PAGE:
If you’re considering insulating your home, it’s important to understand the risks that come with handling insulation. While many modern insulation products are easy to handle and great for DIY projects, everyone who is going to come into contact with insulation should understand the right safety practices to protect themselves.
Is it bad to breathe in insulation?
Whether you work on construction sites or are planning to DIY your own insulation, a common concern people have is what will happen if you inhale insulation. There are two primary issues with inhaling insulation particles: lung damage and toxic chemicals.
Some insulation products are made from materials such as glasswool (aka fibreglass) which have minute breathable particles. Inhaling these can cause uncomfortable irritations in the throat, nose and mouth. More serious is the risk of respiratory illnesses due to these particles lodging in the lungs. Those with an existing condition like asthma may find it worsens overtime with regular exposure to glasswool dust.
Another issue with inhaling insulation particles is that some insulation products are manufactured with harsh chemicals that can be toxic to the human body. Fumes from these chemicals could lead to shortness of breath, coughing, headaches and even nausea.
Insulation and fire safety
Another concern many people have is whether insulation will pose a risk in the case of a fire, and if it will produce toxic smoke. It is well documented that smoke from a fire causes much more of a health and safety risk than the flames themselves. In Australia, insulation products are required to meet certain fire safety requirements, but some products are more advanced than others. Brands such as Kingspan and Knauf offer non-flammable products which will not catch fire if exposed to flames. Other brands such as James Hardie and Bradford Fireseal offer fire-proof insulation products which help prevent the spread of fire and do not produce any toxic smoke.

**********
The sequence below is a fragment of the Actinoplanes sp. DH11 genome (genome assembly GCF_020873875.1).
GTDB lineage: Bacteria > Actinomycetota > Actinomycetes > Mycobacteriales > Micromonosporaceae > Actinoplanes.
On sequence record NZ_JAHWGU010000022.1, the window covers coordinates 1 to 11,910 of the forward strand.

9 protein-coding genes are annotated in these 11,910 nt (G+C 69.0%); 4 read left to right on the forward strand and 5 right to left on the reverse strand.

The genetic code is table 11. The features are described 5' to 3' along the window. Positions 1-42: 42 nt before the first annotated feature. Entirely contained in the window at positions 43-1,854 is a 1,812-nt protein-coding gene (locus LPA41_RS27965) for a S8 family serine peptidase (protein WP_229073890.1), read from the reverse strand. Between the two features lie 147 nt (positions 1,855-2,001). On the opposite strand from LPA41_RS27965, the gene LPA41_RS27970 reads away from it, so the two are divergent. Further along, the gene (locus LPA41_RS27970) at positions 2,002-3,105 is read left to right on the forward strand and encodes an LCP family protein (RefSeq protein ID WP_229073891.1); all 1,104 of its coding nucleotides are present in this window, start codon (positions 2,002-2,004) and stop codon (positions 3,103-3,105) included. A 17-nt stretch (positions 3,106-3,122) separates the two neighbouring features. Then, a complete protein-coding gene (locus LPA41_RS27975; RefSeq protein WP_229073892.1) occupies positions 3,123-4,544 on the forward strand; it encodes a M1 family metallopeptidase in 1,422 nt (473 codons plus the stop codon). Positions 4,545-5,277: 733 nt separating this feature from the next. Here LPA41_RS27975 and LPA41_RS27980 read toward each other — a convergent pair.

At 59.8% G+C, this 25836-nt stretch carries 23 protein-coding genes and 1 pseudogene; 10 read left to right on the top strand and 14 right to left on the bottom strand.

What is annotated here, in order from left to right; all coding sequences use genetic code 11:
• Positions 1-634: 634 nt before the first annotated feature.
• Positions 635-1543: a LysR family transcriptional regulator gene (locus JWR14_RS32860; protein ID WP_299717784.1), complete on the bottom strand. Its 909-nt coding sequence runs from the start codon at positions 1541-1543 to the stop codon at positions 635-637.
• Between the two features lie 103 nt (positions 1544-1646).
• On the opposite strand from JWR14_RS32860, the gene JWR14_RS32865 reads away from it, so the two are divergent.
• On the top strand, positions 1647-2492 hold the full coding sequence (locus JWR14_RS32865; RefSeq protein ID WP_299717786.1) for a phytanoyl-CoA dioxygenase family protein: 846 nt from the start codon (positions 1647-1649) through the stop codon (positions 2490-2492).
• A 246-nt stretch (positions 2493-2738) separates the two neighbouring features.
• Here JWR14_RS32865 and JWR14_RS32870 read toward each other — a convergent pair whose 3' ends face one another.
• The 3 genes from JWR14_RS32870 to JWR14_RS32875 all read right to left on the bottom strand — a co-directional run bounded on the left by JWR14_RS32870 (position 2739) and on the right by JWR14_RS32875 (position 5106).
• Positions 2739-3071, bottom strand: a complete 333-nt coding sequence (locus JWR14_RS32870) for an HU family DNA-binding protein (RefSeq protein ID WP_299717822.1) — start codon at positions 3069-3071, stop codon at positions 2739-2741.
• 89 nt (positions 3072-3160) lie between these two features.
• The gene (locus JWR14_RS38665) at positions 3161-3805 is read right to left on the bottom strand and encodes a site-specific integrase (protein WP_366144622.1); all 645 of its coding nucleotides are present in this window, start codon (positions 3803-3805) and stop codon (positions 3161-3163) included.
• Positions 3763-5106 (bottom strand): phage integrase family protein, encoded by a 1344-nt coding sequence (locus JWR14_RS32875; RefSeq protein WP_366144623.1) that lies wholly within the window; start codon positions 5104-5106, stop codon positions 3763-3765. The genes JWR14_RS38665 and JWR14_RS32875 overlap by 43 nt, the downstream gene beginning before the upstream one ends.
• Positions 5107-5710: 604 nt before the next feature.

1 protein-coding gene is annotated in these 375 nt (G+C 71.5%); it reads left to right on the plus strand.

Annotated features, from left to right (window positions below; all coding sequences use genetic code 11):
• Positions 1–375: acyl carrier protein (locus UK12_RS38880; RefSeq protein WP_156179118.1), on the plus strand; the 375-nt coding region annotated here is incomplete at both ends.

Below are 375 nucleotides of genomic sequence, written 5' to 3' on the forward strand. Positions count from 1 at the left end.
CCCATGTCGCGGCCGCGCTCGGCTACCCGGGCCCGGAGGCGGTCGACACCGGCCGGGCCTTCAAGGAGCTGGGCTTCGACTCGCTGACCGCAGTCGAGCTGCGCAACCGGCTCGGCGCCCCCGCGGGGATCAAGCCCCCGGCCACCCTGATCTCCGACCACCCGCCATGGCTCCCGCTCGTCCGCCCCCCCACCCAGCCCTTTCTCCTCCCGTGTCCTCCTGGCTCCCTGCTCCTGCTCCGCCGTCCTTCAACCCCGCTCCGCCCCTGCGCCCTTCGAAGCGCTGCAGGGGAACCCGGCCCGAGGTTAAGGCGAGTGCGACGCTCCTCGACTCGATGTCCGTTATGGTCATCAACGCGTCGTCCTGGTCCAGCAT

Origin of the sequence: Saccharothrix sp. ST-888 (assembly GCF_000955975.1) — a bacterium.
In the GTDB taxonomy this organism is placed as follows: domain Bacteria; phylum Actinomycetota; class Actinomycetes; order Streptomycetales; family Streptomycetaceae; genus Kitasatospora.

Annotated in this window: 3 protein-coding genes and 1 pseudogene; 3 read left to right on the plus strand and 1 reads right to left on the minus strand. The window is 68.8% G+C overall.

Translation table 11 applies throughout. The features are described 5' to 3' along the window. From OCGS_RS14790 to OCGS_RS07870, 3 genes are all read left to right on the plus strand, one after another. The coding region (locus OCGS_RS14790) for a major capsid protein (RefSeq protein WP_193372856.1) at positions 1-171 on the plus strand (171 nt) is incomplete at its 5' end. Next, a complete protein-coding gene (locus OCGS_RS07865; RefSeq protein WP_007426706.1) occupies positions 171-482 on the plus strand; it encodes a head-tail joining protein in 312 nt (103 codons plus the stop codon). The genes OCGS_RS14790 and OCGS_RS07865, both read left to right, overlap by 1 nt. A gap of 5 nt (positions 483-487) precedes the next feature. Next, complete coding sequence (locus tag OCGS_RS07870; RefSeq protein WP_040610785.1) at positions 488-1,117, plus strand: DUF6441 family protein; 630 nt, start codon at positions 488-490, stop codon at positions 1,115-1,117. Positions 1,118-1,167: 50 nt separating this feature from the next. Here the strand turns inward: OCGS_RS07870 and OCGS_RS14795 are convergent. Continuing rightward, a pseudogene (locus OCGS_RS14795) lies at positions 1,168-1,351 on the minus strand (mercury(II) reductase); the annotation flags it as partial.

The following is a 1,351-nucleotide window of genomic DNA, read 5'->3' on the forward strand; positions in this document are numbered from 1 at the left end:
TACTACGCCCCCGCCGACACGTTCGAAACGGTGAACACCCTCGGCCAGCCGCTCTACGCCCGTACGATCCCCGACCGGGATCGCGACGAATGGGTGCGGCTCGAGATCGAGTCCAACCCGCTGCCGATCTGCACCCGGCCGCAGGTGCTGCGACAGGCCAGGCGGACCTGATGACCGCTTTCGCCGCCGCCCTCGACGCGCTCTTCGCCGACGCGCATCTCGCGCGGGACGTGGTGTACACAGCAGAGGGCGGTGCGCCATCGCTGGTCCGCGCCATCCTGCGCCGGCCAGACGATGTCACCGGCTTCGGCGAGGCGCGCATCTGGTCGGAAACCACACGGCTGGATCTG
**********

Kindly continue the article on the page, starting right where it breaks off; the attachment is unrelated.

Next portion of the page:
How to handle insulation safely
The good news is that by doing your research and practicing the correct safety procedures, you can avoid the harmful consequences of breathing insulation particles. If handling glasswool products, wear gloves and long sleeves to avoid itchiness and irritations on the arms and hands. Wear safety glasses to prevent dust particles entering your eyes, and wear a dust mask to prevent inhalation of any particles. Avoid insulating during the hottest part of the day, especially when installing in the roof. Lastly, clean up after yourself as you go to make sure there are no slipping hazards on the floor.
Also Read – A Safety-First Approach to Insulation
Choose products with less risk
If you have an existing respiratory condition, such as asthma, or if you are concerned about inhaling insulation dust, consider choosing products with less risk. Polyester insulation, for example, has no breathable particles as it is made from recycled plastic materials. Another great option is the range of products by Kingspan. These are fibre-free and extremely efficient at resisting heat flow.
At Pricewise Insulation, we supply a large range of products from reputable manufacturers such as Kingspan to Melbourne, Sydney, Perth and beyond. If you need assistance choosing the right product for your needs, speak to one of our friendly team members today.
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